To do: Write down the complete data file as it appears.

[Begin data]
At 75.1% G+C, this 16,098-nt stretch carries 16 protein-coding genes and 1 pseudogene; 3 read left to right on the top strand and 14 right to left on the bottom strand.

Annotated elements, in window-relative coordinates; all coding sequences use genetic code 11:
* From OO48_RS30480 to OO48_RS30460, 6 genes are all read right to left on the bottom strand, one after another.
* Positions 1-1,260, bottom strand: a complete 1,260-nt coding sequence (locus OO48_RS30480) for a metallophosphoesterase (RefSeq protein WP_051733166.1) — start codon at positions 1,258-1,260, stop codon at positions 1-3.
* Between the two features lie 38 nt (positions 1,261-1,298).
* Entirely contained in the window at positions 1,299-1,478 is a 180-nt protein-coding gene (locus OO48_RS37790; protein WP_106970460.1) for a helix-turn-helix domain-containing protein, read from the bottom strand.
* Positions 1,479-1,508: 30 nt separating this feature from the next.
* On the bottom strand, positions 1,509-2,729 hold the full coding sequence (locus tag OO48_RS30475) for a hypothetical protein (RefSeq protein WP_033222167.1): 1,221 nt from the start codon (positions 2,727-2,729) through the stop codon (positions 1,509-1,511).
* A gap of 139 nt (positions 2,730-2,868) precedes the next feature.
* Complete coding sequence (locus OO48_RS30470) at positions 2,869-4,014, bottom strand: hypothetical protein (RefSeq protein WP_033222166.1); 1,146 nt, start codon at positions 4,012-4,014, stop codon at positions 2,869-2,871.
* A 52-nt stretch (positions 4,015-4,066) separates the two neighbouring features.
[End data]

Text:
At 75.1% G+C, this 16,098-nt stretch carries 16 protein-coding genes and 1 pseudogene; 3 read left to right on the top strand and 14 right to left on the bottom strand.

Annotated elements, in window-relative coordinates; all coding sequences use genetic code 11:
* From OO48_RS30480 to OO48_RS30460, 6 genes are all read right to left on the bottom strand, one after another.
* Positions 1-1,260, bottom strand: a complete 1,260-nt coding sequence (locus OO48_RS30480) for a metallophosphoesterase (RefSeq protein WP_051733166.1) — start codon at positions 1,258-1,260, stop codon at positions 1-3.
* Between the two features lie 38 nt (positions 1,261-1,298).
* Entirely contained in the window at positions 1,299-1,478 is a 180-nt protein-coding gene (locus OO48_RS37790; protein WP_106970460.1) for a helix-turn-helix domain-containing protein, read from the bottom strand.
* Positions 1,479-1,508: 30 nt separating this feature from the next.
* On the bottom strand, positions 1,509-2,729 hold the full coding sequence (locus tag OO48_RS30475) for a hypothetical protein (RefSeq protein WP_033222167.1): 1,221 nt from the start codon (positions 2,727-2,729) through the stop codon (positions 1,509-1,511).
* A gap of 139 nt (positions 2,730-2,868) precedes the next feature.
* Complete coding sequence (locus OO48_RS30470) at positions 2,869-4,014, bottom strand: hypothetical protein (RefSeq protein WP_033222166.1); 1,146 nt, start codon at positions 4,012-4,014, stop codon at positions 2,869-2,871.
* A 52-nt stretch (positions 4,015-4,066) separates the two neighbouring features.